Kickboxing is indeed a form of martial arts, meaning you'll need specialized gear to protect your body from the blows of an opponent. Even if you're not planning on fighting with a partner, certain areas of your body still need coverage when working with punching bags and speed bags at the gym.
Your regular old gym shirt and sweatpants won't generally cut it for kickboxing. Loose cotton clothing tears easily and leaves you wet as it absorbs all your sweat. Select shorts and a T-shirt that are loose and lightweight. They should be made of specialized material that pull moisture away from your skin. This lessens that wet sweaty feeling you have after a long training session. Your footwear should ideally cover your ankles, to give you some support in that area. During competitive fights, wear a groin protector, if you are male. Wearing a cup with these supportive undergarments is optional.
Protective hand equipment is crucial for all types of kickboxing -- from a basic class at the gym to a competitive match. Full hand protection requires two pieces of equipment: Hand wraps and boxing gloves. Hand wraps preserve the delicate bones in your hands and wrists, and offer additional support.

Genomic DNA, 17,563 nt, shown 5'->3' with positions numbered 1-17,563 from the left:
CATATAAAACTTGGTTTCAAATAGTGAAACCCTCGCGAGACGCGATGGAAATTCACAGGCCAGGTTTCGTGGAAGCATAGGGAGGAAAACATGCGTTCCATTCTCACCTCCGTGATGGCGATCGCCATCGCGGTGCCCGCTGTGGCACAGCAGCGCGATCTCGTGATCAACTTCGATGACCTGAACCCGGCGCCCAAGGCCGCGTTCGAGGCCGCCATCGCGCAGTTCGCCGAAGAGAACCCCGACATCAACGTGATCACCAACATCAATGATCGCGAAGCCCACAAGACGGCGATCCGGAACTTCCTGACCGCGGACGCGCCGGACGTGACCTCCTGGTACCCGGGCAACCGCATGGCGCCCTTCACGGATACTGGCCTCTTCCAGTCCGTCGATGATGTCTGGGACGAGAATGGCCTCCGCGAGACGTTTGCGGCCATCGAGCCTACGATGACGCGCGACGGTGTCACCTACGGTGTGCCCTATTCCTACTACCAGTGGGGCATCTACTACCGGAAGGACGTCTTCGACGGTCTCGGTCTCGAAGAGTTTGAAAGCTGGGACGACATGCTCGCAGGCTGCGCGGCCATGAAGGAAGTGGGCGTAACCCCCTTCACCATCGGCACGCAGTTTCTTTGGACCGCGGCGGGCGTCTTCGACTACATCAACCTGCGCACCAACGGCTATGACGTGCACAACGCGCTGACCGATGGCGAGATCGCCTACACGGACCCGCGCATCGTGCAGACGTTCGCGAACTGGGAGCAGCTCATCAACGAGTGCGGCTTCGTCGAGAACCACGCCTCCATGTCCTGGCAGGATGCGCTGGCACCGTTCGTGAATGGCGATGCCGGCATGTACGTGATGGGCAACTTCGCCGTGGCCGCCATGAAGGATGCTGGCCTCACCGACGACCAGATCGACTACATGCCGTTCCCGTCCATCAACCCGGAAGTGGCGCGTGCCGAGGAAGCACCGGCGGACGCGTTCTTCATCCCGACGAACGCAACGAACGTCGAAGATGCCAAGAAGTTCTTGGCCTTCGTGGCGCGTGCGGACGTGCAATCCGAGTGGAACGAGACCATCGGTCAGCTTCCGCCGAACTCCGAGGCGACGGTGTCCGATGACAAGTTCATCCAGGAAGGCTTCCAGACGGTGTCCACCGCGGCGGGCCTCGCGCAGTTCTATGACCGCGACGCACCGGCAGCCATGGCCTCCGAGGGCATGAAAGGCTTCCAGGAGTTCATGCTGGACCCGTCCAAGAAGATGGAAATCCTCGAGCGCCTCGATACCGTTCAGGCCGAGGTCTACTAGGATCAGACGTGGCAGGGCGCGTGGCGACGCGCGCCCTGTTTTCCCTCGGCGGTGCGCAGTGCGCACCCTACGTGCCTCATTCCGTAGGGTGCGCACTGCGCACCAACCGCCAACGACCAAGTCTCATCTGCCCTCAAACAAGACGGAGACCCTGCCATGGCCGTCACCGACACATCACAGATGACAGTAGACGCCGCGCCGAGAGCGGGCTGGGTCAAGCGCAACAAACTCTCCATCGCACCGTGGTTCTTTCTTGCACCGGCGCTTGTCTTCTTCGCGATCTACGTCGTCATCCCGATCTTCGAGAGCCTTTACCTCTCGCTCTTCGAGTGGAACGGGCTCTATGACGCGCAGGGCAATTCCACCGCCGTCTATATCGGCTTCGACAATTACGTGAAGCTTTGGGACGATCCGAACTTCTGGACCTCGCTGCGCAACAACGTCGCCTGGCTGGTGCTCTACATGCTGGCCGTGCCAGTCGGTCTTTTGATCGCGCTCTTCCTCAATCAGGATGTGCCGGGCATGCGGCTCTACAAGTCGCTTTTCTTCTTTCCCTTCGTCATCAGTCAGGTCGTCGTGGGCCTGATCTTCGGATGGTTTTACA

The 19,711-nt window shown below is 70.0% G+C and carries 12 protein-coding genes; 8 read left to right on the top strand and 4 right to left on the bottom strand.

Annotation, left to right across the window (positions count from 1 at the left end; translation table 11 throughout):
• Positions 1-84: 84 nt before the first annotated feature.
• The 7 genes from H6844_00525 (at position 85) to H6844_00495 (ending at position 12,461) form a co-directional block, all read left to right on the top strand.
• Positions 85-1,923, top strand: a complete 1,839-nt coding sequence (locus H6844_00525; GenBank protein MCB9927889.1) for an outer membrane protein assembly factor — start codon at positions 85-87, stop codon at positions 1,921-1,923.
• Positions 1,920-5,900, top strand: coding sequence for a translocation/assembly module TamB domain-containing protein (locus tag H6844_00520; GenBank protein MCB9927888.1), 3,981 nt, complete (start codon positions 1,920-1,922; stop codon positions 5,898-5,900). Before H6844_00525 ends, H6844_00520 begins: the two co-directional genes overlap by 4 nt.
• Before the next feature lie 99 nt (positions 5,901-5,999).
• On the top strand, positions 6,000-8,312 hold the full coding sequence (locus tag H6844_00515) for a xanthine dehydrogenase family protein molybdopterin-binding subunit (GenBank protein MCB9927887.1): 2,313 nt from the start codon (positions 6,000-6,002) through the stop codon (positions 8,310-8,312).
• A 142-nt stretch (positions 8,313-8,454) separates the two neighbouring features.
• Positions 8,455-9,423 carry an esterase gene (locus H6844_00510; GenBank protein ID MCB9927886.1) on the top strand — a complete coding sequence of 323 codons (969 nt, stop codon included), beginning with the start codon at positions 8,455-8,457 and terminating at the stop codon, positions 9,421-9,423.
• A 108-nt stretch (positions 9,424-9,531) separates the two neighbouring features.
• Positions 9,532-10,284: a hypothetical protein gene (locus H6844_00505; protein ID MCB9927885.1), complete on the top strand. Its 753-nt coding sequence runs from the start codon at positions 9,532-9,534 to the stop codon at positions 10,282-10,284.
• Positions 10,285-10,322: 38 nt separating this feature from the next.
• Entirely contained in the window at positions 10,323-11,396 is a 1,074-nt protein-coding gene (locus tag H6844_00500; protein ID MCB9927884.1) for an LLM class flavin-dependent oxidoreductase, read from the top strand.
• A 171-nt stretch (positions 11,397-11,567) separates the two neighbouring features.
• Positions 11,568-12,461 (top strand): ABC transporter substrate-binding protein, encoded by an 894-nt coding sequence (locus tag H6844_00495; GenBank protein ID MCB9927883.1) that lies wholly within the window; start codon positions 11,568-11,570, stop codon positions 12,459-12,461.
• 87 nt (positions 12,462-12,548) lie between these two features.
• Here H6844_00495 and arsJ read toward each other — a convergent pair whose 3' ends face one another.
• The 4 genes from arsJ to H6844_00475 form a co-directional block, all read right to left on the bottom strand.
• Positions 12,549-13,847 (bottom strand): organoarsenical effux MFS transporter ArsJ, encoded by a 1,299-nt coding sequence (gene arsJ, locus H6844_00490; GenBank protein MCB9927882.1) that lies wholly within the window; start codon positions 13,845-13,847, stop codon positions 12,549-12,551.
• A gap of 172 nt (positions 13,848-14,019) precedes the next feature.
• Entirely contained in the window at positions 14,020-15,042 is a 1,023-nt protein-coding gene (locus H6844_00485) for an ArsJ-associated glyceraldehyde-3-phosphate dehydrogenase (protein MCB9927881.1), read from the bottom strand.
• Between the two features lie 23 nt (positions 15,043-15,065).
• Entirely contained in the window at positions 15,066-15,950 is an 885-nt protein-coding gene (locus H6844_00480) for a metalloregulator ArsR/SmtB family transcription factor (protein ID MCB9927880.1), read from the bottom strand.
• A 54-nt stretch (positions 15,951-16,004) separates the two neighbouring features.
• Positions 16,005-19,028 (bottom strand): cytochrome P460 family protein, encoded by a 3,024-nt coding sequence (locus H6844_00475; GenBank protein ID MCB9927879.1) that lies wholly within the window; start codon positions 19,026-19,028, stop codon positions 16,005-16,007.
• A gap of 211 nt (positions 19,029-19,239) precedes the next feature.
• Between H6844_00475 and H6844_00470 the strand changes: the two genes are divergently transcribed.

Slip boxing gloves on over hand wraps, for ultimate protection. Gloves stop your skin from sticking to training bags, which causes cuts and tears. Appropriate hand gear isn't only essential for your safety, but also for the welfare of your opponent. Proper padding can lessen injuries caused by direct blows.
If you're planning on getting in the ring with a partner, you'll need protection for your head. Coverage of headgear varies widely, depending on your preference and the rules of the facility. A helmet should protect at least the sides of your head and forehead. Select between one with a chin strap to secure it in place, or one that offers chin padding, for even more protection. You'll need a mouth guard for one-on-one fight, to protect your teeth as well.
Whether you're fighting with a rival or working with a punching bag, wear protective gear on your legs. Shin guards cover the front part of your leg below your knee, minimizing injury to these bones. Alternatively, buy a set of lace-up kickboxing boots. They'll offer some protection in this vulnerable area, without feeling as bulky as shin guards. If you tend to strike with your knee, wear knee pads too. However, also consider wearing knee pads to prevent bruising associated with grappling and taking down your opponent.
For more information, contact MMA Top Supplies or a similar company.